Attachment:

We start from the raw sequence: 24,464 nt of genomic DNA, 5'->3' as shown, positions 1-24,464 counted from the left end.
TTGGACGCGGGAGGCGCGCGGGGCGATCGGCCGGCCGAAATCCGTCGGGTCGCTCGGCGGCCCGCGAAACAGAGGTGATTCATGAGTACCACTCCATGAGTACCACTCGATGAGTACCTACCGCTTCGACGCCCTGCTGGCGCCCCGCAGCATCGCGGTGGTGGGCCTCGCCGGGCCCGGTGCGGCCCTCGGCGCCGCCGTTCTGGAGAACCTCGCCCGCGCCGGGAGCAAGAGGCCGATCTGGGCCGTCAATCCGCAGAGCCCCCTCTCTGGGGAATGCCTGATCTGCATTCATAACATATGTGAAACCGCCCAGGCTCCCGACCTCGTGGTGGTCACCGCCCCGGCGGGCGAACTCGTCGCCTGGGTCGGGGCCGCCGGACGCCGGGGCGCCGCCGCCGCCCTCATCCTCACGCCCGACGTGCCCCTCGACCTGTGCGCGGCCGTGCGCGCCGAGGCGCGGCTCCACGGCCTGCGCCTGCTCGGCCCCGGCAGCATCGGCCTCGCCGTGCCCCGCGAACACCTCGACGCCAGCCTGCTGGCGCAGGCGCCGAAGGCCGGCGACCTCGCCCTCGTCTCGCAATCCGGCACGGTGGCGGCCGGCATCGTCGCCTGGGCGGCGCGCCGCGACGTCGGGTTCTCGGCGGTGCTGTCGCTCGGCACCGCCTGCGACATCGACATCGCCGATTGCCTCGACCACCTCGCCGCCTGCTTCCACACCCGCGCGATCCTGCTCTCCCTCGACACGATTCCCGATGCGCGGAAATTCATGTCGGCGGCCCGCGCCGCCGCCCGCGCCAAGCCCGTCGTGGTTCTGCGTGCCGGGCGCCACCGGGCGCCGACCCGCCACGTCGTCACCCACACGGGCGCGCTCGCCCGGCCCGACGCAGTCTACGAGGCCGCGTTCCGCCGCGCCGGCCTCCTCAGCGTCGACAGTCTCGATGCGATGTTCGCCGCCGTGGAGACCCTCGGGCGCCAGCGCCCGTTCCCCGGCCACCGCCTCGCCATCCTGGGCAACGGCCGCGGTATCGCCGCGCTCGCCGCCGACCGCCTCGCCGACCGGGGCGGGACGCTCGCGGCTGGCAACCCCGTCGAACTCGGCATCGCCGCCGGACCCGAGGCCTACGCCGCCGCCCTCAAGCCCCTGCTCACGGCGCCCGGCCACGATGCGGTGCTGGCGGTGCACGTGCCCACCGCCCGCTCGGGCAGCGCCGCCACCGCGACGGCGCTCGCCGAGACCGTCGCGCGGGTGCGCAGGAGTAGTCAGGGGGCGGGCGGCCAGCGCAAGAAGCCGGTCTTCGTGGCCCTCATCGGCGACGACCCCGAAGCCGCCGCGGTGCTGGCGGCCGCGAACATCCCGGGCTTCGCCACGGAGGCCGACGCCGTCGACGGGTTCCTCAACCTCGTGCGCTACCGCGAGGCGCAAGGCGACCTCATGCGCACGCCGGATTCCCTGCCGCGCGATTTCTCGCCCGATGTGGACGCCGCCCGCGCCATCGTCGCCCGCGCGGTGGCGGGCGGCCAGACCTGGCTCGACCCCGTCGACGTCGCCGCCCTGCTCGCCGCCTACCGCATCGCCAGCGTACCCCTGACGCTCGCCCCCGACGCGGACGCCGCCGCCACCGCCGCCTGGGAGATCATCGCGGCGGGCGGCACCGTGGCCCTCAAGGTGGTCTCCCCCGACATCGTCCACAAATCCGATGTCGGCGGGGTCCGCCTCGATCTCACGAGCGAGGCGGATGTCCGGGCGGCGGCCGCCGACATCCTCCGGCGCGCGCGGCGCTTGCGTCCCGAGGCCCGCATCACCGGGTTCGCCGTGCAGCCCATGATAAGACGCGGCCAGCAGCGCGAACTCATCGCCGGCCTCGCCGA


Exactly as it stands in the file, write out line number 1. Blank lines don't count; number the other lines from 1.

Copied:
We start from the raw sequence: 24,464 nt of genomic DNA, 5'->3' as shown, positions 1-24,464 counted from the left end.